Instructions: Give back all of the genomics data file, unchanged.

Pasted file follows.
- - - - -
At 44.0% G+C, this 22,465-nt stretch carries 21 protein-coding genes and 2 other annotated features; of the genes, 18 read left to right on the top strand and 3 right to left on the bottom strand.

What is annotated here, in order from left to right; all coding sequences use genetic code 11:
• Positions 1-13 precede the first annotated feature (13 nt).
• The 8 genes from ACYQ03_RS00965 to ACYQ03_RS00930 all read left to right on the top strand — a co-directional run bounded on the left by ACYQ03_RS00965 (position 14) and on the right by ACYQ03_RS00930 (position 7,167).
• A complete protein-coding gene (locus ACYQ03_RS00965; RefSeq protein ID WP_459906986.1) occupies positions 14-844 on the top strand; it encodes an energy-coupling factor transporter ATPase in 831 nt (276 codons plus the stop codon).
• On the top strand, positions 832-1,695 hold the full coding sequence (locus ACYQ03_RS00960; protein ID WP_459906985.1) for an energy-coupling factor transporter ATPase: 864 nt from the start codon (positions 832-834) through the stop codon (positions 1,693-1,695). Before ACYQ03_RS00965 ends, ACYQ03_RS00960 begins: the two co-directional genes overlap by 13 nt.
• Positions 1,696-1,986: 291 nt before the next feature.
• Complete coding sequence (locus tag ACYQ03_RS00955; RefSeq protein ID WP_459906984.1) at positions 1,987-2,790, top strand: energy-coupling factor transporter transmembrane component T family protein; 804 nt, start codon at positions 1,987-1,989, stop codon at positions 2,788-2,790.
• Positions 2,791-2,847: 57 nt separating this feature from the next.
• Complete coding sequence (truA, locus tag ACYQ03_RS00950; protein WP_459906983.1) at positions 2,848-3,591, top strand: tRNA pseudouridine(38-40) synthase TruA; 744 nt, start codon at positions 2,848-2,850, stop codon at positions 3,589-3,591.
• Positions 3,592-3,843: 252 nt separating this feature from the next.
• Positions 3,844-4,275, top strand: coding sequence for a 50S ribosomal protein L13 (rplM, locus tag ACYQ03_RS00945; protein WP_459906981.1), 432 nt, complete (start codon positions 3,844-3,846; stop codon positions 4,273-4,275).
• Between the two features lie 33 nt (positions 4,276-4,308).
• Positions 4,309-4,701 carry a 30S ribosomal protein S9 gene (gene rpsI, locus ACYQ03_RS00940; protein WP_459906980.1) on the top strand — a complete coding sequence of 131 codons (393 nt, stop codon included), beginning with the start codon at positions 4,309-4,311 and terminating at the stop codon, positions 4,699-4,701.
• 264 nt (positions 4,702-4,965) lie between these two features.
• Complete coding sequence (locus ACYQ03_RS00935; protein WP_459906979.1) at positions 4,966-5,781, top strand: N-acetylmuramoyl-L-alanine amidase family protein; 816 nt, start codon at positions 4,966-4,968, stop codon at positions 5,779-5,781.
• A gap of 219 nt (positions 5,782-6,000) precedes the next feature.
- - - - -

At 44.0% G+C, this 22,465-nt stretch carries 21 protein-coding genes and 2 other annotated features; of the genes, 18 read left to right on the top strand and 3 right to left on the bottom strand.

What is annotated here, in order from left to right; all coding sequences use genetic code 11:
• Positions 1-13 precede the first annotated feature (13 nt).
• The 8 genes from ACYQ03_RS00965 to ACYQ03_RS00930 all read left to right on the top strand — a co-directional run bounded on the left by ACYQ03_RS00965 (position 14) and on the right by ACYQ03_RS00930 (position 7,167).
• A complete protein-coding gene (locus ACYQ03_RS00965; RefSeq protein ID WP_459906986.1) occupies positions 14-844 on the top strand; it encodes an energy-coupling factor transporter ATPase in 831 nt (276 codons plus the stop codon).
• On the top strand, positions 832-1,695 hold the full coding sequence (locus ACYQ03_RS00960; protein ID WP_459906985.1) for an energy-coupling factor transporter ATPase: 864 nt from the start codon (positions 832-834) through the stop codon (positions 1,693-1,695). Before ACYQ03_RS00965 ends, ACYQ03_RS00960 begins: the two co-directional genes overlap by 13 nt.
• Positions 1,696-1,986: 291 nt before the next feature.
• Complete coding sequence (locus tag ACYQ03_RS00955; RefSeq protein ID WP_459906984.1) at positions 1,987-2,790, top strand: energy-coupling factor transporter transmembrane component T family protein; 804 nt, start codon at positions 1,987-1,989, stop codon at positions 2,788-2,790.
• Positions 2,791-2,847: 57 nt separating this feature from the next.
• Complete coding sequence (truA, locus tag ACYQ03_RS00950; protein WP_459906983.1) at positions 2,848-3,591, top strand: tRNA pseudouridine(38-40) synthase TruA; 744 nt, start codon at positions 2,848-2,850, stop codon at positions 3,589-3,591.
• Positions 3,592-3,843: 252 nt separating this feature from the next.
• Positions 3,844-4,275, top strand: coding sequence for a 50S ribosomal protein L13 (rplM, locus tag ACYQ03_RS00945; protein WP_459906981.1), 432 nt, complete (start codon positions 3,844-3,846; stop codon positions 4,273-4,275).
• Between the two features lie 33 nt (positions 4,276-4,308).
• Positions 4,309-4,701 carry a 30S ribosomal protein S9 gene (gene rpsI, locus ACYQ03_RS00940; protein WP_459906980.1) on the top strand — a complete coding sequence of 131 codons (393 nt, stop codon included), beginning with the start codon at positions 4,309-4,311 and terminating at the stop codon, positions 4,699-4,701.
• 264 nt (positions 4,702-4,965) lie between these two features.
• Complete coding sequence (locus ACYQ03_RS00935; protein WP_459906979.1) at positions 4,966-5,781, top strand: N-acetylmuramoyl-L-alanine amidase family protein; 816 nt, start codon at positions 4,966-4,968, stop codon at positions 5,779-5,781.
• A gap of 219 nt (positions 5,782-6,000) precedes the next feature.